Health Law Daily FDA approval dings claims against coronary catheter manufacturer
Thursday, November 15, 2018

FDA approval dings claims against coronary catheter manufacturer

By Leah S. Poniatowski, J.D.

A state-law based lawsuit challenging the safety of a catheter manufactured by Biosense Webster, Inc., part of the Johnson & Johnson Inc. Family of Companies, used during a procedure in which a patient’s heart had been injured was preempted by federal law, a state appellate court ruled, affirming the lower court’s decision. The court held the claims were preempted pursuant to the two-prong test established under U.S. Supreme Court precedent because the device satisfied the design and safety requirements of the FDA and the complaint did not assert any violations of federal law, of state law parallel to federal law, or that the patient’s injury arose from a violation of federal law. Additionally, the trial court properly declined the request to set aside the verdict after FDA made its premarket approval of the catheter (Russell v. Johnson & Johnson, Inc., November 9, 2018, Nickell, C.).

A patient with an irregular heartbeat condition, paroxysmal atrial fibrillation (PAF), qualified for cardiac ablation using Biosense Webster, Inc.’s THERMOCOOL® SMARTTOUCH® SF catheter in June 2016. The device had been approved by the FDA under the Investigational Device Exemption (IDE) to the Medical Device Amendments of 1976 (MDA), allowing a clinical trial to determine the safety of the device for treating PAF. Accordingly, the patient signed a "Consent to Take Part in a Research Study" agreement and underwent the procedure voluntarily. However, the ablation was aborted after his heart was torn during the procedure, requiring him to undergo emergency surgery. The patient asserted that he still has health issues from the procedure.

Trial court. The patient filed a products liability lawsuit against Biosense, alleging that the catheter was "unreasonably dangerous and defective" with respect to the design, testing, warnings, labeling, and instructions of the device. The patient’s claims were all rooted in state law: strict liability, negligence, lack of informed consent, failure to warn, breach of both express and implied warranties, fraud and fraudulent concealment, unjust enrichment, loss of consortium, and violation of the Kentucky Consumer Protection Act (KCPA). Biosense asserted that the claims were all preempted by federal law and should be dismissed. The court agreed with Biosense, holding that 21 U.S.C. § 360k(a) preempted the claims because the device was part of an FDA-approved IDE clinical trial and were subject to federally-imposed requirements vis-à-vis design, warning, and consent. Because the patient could not identify any federal law violated by Biosense, his request to amend his complaint was denied as futile. The patient filed an appeal.

Post-judgment recalls. Shortly thereafter, Biosense issued a voluntary recall of several catheters. Although the recall included the same model as the device at issue, the recall affected a different manufacturing lot. The patient requested that the court set aside the prior dismissal and to permit him to amend his complaint and allow discovery, but because the catheter had not been included in the recall, the court denied his request. The court added that the FDA granted full premarket approval (PMA) to the catheter for PAF treatment. The patient filed a second appeal.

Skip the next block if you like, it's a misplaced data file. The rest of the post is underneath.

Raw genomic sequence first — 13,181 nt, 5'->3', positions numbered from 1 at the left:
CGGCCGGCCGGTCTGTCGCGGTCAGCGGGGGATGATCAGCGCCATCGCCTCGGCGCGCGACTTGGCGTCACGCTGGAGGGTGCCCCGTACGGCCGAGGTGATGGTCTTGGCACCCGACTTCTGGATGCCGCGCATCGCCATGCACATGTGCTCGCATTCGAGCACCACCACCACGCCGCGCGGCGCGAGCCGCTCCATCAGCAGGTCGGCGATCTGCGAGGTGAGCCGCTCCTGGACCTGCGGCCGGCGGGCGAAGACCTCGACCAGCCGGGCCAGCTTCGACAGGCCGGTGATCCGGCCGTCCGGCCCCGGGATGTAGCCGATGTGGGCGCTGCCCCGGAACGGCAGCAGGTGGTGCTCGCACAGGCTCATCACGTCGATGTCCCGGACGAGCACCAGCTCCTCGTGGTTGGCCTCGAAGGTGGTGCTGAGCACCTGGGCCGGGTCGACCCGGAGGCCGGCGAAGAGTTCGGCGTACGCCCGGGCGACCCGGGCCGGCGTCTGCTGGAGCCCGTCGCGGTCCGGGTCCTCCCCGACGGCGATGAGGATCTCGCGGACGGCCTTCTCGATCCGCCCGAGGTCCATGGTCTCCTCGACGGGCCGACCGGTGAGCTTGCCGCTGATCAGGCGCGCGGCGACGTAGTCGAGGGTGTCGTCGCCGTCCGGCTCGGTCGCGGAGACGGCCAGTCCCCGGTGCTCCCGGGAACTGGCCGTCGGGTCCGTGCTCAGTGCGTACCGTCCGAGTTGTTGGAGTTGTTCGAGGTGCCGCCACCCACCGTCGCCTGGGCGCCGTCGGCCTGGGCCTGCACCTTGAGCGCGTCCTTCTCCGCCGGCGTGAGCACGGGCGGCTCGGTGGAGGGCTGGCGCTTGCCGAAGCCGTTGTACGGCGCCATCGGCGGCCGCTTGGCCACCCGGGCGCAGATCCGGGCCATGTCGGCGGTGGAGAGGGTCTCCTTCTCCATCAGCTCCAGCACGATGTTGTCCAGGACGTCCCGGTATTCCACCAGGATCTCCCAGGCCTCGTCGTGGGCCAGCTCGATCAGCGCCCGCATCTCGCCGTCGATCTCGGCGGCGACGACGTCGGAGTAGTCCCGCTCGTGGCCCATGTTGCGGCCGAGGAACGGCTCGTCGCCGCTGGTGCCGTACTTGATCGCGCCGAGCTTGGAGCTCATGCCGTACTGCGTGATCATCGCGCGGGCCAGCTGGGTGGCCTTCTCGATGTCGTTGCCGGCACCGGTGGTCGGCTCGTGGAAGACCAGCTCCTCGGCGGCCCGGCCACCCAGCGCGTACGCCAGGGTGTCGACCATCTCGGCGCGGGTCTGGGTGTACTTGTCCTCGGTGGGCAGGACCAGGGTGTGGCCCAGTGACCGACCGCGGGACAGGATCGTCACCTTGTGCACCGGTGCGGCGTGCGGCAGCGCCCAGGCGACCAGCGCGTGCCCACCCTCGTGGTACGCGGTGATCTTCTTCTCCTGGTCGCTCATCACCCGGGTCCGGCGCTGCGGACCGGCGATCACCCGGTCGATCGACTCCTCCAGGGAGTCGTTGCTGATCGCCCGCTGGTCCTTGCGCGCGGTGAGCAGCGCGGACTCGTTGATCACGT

Federal preemption. The state appellate court held that the two-part test in Riegel v. Medtronic, Inc., 552 U.S. 312 (2008), applied to the case at bar in order to determine whether state law products liability claims are preempted by federal law. The appellate court observed that the lower court closely followed Riegel when it was determined that the patient’s claims were preempted. The first prong was satisfied because the catheter had been approved by the FDA under both the IDE and PMA processes and, thus, had been subject to requirements established by the federal government. The second prong was also satisfied because the common-law claims were "different from, or in addition to" the federal requirements relating to safety and effectiveness.

Specifically, the patient did not allege a violation of federal law, a violation of an identical state law, and a link between the federal violation and his injury. The appellate court noted that there was no sufficient foundation from which a parallel state claim—or even a federal claim—could be construed in the patient’s 32-page complaint.

The case is Nos. 2017-CA-000866-MR and 2018-CA-000195-MR.

Attorneys: Jennifer L. Lawrence (The Lawrence Firm, PSC) for Clifford Russell, Jr. and Jeanene Russell, Jr. James F. Murdica (Barnes & Thornburg LLP) for Johnson & Johnson, Inc., Biosense Webster, Inc. and Johnson & Johnson Consumer Companies, Inc.

Companies: Johnson & Johnson, Inc.; Biosense Webster, Inc.; Johnson & Johnson Consumer Companies, Inc.

MainStory: TopStory CaseDecisions FDCActNews MDeviceNews PLDeviceNews SafetyNews KentuckyNews

Back to Top

Interested in submitting an article?

Submit your information to us today!

Learn More

Health Law Daily: Breaking legal news at your fingertips

Sign up today for your free trial to this daily reporting service created by attorneys, for attorneys. Stay up to date on health legal matters with same-day coverage of breaking news, court decisions, legislation, and regulatory activity with easy access through email or mobile app.